SF Giants prospects: Midseason 2021 rankings
21. Ricardo Genovés, C
Highest Level: High-A (Eugene)
Acquired: IFA (2015)
Future-Value Grade: 40+
Ricardo Genovés was seen as a potential plus defensive catcher with intriguing raw power when the SF Giants signed him during the 2015 international free agency period. He’s progressed slowly up the minor-league ranks since then but remains on that trajectory.
Just two weeks older than Patrick Bailey, Genovés started the season at Low-A San Jose in deference to the former first-round pick. However, after Genovés backed up a breakout 2019 season with a monstrous .338/.441/.551 triple-slash and Bailey collapsed at High-A, Genovés was promoted to Eugene.
Genovés and Bailey remain an interesting comparison. Bailey’s college resume exceeds almost anything Genovés has done up to this point, but Genovés has far exceeded Bailey against older pro competition. In fact, the biggest disparity between Genovés’ and Bailey’s performance in 2021 has tied back to exactly that. Both catchers have generated an OPS north of .900 against younger opposing pitchers. However, Bailey has hit just .201/.319/.310 against older counterparts while Genovés has generated a .276/.343/.449 triple-slash in those situations.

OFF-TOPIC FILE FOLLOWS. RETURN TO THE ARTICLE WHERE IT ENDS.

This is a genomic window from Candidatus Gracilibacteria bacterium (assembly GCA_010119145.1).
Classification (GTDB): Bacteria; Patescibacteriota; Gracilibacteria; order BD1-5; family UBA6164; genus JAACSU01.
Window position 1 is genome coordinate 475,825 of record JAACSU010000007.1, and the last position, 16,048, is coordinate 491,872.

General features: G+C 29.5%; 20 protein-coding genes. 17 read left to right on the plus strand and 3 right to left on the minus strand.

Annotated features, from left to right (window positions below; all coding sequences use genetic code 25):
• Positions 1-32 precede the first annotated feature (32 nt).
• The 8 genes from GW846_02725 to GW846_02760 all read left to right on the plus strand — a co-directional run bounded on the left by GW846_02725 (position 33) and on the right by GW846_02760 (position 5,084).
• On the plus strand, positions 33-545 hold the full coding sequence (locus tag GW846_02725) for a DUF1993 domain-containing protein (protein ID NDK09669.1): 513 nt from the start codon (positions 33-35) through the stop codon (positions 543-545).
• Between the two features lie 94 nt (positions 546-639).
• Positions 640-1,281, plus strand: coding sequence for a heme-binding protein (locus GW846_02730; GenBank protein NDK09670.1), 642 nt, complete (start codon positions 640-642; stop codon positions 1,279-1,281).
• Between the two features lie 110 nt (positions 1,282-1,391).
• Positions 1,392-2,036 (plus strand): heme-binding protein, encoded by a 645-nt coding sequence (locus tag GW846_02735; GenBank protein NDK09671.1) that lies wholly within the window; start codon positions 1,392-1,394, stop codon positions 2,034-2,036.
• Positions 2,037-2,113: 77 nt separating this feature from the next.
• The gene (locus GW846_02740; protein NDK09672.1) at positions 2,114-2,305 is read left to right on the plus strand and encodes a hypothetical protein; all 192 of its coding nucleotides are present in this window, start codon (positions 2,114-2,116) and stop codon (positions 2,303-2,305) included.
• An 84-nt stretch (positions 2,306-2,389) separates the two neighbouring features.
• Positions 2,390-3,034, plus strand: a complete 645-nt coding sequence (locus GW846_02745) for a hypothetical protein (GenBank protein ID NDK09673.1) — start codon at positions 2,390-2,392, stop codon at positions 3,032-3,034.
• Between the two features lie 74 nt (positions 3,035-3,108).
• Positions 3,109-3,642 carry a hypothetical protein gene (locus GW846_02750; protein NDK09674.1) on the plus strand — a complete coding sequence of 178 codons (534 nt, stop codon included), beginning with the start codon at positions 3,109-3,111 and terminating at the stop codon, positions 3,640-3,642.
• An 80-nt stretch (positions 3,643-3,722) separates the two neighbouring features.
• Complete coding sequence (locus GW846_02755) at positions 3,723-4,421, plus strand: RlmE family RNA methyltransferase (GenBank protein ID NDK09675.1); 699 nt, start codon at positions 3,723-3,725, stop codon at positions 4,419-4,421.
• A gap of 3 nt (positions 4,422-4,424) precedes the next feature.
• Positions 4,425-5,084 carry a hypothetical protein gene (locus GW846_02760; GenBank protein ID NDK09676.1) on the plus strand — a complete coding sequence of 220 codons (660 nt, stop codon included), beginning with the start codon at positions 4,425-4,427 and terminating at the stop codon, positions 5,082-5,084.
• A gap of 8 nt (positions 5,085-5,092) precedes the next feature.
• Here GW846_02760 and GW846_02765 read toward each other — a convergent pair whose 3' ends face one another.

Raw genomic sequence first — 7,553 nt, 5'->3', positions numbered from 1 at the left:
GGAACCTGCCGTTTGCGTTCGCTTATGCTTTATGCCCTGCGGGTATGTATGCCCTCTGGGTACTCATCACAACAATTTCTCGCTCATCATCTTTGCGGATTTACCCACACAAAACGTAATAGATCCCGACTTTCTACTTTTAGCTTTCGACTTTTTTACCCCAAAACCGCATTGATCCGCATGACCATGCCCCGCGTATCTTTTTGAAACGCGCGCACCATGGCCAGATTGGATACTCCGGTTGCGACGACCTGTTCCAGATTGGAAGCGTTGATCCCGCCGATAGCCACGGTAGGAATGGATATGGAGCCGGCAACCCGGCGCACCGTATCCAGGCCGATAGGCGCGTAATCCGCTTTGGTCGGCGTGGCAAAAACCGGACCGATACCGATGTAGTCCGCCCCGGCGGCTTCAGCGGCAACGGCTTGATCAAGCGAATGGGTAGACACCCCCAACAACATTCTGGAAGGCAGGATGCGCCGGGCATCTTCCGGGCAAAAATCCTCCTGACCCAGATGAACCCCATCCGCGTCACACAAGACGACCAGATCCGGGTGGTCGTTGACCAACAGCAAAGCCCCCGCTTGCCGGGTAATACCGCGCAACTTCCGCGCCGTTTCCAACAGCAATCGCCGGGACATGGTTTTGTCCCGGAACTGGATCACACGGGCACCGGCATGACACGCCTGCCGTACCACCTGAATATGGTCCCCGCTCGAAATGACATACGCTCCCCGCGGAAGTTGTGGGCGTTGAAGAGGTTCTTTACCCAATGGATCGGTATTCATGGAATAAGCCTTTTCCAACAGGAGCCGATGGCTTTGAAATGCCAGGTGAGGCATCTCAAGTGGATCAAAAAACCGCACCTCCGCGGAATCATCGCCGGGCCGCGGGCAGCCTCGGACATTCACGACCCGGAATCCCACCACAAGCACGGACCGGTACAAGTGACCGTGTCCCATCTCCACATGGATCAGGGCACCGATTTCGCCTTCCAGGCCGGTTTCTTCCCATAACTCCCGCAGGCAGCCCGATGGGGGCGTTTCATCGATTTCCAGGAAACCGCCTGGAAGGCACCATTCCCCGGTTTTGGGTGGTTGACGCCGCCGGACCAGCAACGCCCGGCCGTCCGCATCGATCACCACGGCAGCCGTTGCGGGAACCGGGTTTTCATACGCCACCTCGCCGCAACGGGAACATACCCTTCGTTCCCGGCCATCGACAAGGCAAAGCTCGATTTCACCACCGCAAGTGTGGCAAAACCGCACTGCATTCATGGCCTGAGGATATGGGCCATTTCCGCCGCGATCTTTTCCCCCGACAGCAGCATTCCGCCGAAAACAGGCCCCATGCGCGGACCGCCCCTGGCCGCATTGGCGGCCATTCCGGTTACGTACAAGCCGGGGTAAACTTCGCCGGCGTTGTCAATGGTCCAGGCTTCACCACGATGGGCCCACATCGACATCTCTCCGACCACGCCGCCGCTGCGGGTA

Known for his defensive prowess for much of his career, Genovés has hit some speed bumps transitioning to the newer catching techniques that have become doctrine in the Giants organization. Long known as an advanced defender, Genovés has shown some inconsistencies for the first time in his career, already accumulating 22 passed balls in 90 games.
With that said, Bailey has caught 33% fewer innings than Genovés and has made an equal number of errors (7) and amassed 12 passed balls. Most catchers take some time to adapt to the non-traditional techniques teams have been employing and everyone relearns habits at their own pace. Genovés has done everything else behind the plate exceptionally well, and he should become an above-average defender.
A lot is resting on Genovés’ defensive ability. Assuming he becomes comfortable with the new technique, he should have a future MLB career at least as a backup. If it all comes together at the plate, he has the potential to be a .240 hitter with 12-18 homer power, which should be good enough to be an average starting catcher.